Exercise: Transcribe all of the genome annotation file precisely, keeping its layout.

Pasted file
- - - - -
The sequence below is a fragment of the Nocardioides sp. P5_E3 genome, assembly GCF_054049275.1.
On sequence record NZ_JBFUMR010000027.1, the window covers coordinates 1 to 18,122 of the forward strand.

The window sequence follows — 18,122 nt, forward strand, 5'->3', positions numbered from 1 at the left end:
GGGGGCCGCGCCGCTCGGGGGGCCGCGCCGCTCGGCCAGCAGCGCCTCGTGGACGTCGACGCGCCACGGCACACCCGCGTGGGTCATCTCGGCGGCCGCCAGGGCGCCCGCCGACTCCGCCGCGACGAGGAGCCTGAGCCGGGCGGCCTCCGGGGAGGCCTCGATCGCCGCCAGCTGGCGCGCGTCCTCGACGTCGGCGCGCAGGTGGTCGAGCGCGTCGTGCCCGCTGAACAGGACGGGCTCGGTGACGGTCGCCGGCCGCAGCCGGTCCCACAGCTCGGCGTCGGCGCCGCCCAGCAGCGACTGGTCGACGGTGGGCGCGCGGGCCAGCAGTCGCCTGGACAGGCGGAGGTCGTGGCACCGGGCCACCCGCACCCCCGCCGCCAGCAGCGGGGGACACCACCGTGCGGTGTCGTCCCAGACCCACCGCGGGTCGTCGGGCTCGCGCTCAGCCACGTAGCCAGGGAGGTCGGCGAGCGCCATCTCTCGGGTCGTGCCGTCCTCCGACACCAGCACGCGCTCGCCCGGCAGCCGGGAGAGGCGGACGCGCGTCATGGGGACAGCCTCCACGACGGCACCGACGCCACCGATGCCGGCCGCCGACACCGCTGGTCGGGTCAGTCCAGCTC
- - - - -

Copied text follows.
The sequence below is a fragment of the Nocardioides sp. P5_E3 genome, assembly GCF_054049275.1.
On sequence record NZ_JBFUMR010000027.1, the window covers coordinates 1 to 18,122 of the forward strand.

The window sequence follows — 18,122 nt, forward strand, 5'->3', positions numbered from 1 at the left end:
GGGGGCCGCGCCGCTCGGGGGGCCGCGCCGCTCGGCCAGCAGCGCCTCGTGGACGTCGACGCGCCACGGCACACCCGCGTGGGTCATCTCGGCGGCCGCCAGGGCGCCCGCCGACTCCGCCGCGACGAGGAGCCTGAGCCGGGCGGCCTCCGGGGAGGCCTCGATCGCCGCCAGCTGGCGCGCGTCCTCGACGTCGGCGCGCAGGTGGTCGAGCGCGTCGTGCCCGCTGAACAGGACGGGCTCGGTGACGGTCGCCGGCCGCAGCCGGTCCCACAGCTCGGCGTCGGCGCCGCCCAGCAGCGACTGGTCGACGGTGGGCGCGCGGGCCAGCAGTCGCCTGGACAGGCGGAGGTCGTGGCACCGGGCCACCCGCACCCCCGCCGCCAGCAGCGGGGGACACCACCGTGCGGTGTCGTCCCAGACCCACCGCGGGTCGTCGGGCTCGCGCTCAGCCACGTAGCCAGGGAGGTCGGCGAGCGCCATCTCTCGGGTCGTGCCGTCCTCCGACACCAGCACGCGCTCGCCCGGCAGCCGGGAGAGGCGGACGCGCGTCATGGGGACAGCCTCCACGACGGCACCGACGCCACCGATGCCGGCCGCCGACACCGCTGGTCGGGTCAGTCCAGCTC